For such an neo-con American, central symbols will necessarily include elections and the military, with the central praxis being voting every 4-5 years for a new President and cheering the military (with secondary praxes such as watching presidential debates and supporting the toppling of dictators).

  • Zippy says:

    GJ:

    A disadvantage of the personalist view though – in addition to my general bias toward discussing ideas and ‘objects’ distinct from persons who may or may not have attachments of varying character to those things, for a whole variety of psychological reasons – is that usually people cannot imagine themselves becoming violent and murderous.

    And indeed, to their credit, a lot of folks probably would ‘abandon ship’ at that point; though a surprising number who think that they would, in fact most likely would not.

    So the ‘thing’ which becomes violent is not necessarily particular liberals, that is, people who at present are committed, to greater or lesser extent, to some version of liberalism or other.

    The thing which becomes violent is liberalism itself.

  • biplob1958 says:

    Freedom with responsibility!

  • GJ says:

    Zippy:

    You are right that liberalism tends to have a violent streak which was not accounted for in my explanation which only invoked the idea of self-defense.

    However, while rhetorically starting from a personalist view may not be successful in convincing people that they are actually violent and murderous given the right trigger, that does not make it any less false. In addition, while the eyeglass metaphor starts from the individual mindset we can in principle arrive at some true belief about the worldview of a community from a collection of individual mindsets. Lastly, my personalist view can explain why ‘unprincipled exceptions’ exist – they are unprincipled if one solely considers the individual’s loyalty to liberalism, but taking into account that people tend to have different and conflicting loyalties can account for many of the ‘unprincipled exceptions’ which include the fact that many would jump off the liberal ship.

  • Zippy says:

    GJ:

    Lastly, my personalist view can explain why ‘unprincipled exceptions’ exist – they are unprincipled if one solely considers the individual’s loyalty to liberalism, but taking into account that people tend to have different and conflicting loyalties can account for many of the ‘unprincipled exceptions’ which include the fact that many would jump off the liberal ship.

    That though is all the more reason to treat liberals (people with varying kinds and degrees of commitment to liberalism) as distinct from liberalism. Again there is value in the ‘first person’ (personalist) understanding, but that personalist view can be deceiving without the objective understanding, that is, understanding the object of loyalty or commitment as distinct from the persons who at one time or another are loyal/committed.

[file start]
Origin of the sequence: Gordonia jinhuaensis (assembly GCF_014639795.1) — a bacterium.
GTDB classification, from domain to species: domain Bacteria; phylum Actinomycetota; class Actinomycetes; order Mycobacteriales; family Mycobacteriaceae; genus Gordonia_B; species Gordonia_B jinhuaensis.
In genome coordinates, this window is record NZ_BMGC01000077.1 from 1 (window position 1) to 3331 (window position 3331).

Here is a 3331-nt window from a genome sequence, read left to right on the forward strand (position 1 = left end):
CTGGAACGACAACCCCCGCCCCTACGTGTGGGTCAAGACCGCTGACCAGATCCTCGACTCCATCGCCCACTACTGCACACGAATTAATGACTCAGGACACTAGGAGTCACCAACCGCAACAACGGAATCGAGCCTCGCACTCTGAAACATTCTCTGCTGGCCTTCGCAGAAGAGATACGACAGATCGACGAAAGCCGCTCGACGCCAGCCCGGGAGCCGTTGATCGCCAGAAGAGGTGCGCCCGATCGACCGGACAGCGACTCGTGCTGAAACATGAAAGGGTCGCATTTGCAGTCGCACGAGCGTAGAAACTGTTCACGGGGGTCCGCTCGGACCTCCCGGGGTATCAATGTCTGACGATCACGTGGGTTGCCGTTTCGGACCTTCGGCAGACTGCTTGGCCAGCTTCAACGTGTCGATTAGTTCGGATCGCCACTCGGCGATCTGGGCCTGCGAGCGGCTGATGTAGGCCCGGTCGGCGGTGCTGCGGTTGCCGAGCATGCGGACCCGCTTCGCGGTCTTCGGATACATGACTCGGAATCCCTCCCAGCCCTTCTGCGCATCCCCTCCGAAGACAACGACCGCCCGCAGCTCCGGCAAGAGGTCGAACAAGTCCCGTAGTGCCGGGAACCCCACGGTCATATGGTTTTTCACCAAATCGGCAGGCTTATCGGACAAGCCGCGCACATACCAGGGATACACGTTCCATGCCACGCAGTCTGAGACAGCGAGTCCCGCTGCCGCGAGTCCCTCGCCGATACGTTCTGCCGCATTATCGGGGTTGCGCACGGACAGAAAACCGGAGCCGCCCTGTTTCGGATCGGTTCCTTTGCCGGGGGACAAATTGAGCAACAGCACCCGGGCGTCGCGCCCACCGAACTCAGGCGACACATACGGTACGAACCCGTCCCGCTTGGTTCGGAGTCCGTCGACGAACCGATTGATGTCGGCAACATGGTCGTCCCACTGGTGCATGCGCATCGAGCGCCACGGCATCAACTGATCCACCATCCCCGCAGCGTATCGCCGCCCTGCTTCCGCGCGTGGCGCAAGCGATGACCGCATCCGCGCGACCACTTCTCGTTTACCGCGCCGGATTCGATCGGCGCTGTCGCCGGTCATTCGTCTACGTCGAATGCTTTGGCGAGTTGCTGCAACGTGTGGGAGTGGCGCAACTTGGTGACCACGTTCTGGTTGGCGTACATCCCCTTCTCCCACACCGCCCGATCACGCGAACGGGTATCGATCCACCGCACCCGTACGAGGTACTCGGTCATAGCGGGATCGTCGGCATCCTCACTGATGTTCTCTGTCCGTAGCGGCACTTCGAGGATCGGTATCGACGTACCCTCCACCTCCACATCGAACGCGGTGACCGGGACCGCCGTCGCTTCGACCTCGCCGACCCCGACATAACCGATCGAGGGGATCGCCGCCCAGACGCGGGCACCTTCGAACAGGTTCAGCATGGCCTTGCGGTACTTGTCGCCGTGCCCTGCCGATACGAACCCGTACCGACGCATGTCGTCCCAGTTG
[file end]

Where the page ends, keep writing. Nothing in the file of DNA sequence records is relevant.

• Zippy says:

    There is also the polemical aspect.

    When what you are doing is trying to help people with politically liberal commitments understand that they are being herded by an invisible murderous predator which will kill them the moment they stop being useful, some metaphors are more helpful than others. When what you are trying to do is get people to realize that they themselves, in their own human dignity, are not dependent upon maintaining commitment to political liberalism – in fact quite the opposite – then some metaphors are more helpful than others.

    Consider the insult ‘asshat’, as distinct from other more personal insults. A hat is an article of clothing. A person can remove a hat easily without changing who he is. Calling someone a liberal may be inevitably insulting, but it is insulting in the way that calling him an asshat is insulting. Whether he continues to bear the insult or not is something he can decide for himself at any time: if you don’t want to be it, don’t wear it.

    So again, personalist metaphors are fine as far as they go, and if folks find them helpful at one stage or another more power to them. But I focus on understanding which transcends the personal for a number of reasons, both polemical and because a personalist understanding obscures some important things which we can see by shifting perspective away from personalism.

  • […] Allowing women into the military but not drafting them is one of those unprincipled exceptions that Zippy likes to talk about. If women are allowed in the military like men, then they should drafted like […]

  • […] Allowing women into the military but not drafting them is one of those unprincipled exceptions that Zippy likes to talk about. If women are allowed in the military like men, then they should drafted like […]

Leave a Reply

Fill in your details below or click an icon to log in:

WordPress.com Logo

You are commenting using your WordPress.com account. Log Out / Change )

Twitter picture

You are commenting using your Twitter account. Log Out / Change )

Facebook photo

You are commenting using your Facebook account. Log Out / Change )

Google+ photo

You are commenting using your Google+ account. Log Out / Change )

Connecting to %s

What’s this?

You are currently reading Images of liberalism, or, eyeglasses on a murderous rampage at Zippy Catholic.

meta

%d bloggers like this: